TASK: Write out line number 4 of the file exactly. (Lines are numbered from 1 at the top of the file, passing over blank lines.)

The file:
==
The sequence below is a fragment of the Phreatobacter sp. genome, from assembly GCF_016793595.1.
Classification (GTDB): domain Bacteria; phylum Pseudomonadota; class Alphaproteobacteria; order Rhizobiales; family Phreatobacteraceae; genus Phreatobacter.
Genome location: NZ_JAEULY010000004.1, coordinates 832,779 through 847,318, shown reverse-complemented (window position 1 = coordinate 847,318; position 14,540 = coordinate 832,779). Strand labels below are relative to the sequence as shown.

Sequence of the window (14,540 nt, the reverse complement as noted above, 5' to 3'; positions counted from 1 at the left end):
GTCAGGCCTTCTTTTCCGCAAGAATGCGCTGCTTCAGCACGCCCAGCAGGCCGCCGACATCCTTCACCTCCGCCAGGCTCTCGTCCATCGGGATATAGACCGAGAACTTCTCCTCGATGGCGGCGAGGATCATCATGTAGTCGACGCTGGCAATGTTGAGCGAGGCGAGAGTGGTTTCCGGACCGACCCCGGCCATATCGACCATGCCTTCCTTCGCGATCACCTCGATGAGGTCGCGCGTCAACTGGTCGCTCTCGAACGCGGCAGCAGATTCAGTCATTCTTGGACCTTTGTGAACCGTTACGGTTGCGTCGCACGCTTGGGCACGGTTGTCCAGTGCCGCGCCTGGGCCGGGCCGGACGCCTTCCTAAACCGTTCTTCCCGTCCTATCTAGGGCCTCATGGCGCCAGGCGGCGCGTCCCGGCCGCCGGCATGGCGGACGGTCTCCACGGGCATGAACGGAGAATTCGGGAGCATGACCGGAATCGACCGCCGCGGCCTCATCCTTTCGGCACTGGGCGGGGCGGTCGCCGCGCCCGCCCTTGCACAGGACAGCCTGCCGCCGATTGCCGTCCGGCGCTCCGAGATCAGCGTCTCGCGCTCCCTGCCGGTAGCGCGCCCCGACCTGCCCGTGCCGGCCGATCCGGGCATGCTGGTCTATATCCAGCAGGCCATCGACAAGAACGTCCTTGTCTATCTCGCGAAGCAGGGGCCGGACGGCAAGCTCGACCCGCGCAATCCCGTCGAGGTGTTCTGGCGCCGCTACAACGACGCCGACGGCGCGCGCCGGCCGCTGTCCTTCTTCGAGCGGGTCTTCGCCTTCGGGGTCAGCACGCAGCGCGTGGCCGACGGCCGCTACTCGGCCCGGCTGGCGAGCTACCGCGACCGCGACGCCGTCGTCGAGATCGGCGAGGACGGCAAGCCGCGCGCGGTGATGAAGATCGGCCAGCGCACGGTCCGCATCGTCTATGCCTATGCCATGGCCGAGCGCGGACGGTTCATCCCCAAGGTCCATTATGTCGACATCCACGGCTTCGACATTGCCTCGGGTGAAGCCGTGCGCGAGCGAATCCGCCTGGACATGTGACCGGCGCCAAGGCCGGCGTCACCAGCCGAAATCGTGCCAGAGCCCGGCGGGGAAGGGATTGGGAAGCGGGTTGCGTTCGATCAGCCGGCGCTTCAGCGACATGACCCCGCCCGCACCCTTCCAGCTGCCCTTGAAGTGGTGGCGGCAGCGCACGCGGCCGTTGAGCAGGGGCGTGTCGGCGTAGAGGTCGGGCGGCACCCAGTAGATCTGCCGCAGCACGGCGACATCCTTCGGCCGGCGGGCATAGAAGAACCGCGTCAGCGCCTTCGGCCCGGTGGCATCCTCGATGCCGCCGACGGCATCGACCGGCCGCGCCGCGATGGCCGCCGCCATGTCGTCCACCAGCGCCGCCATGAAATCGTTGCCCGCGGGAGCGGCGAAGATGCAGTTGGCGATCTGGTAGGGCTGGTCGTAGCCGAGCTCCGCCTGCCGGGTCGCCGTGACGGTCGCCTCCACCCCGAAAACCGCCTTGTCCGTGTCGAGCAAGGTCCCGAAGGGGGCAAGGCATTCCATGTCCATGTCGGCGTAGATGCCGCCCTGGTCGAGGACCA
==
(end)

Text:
Sequence of the window (14,540 nt, the reverse complement as noted above, 5' to 3'; positions counted from 1 at the left end):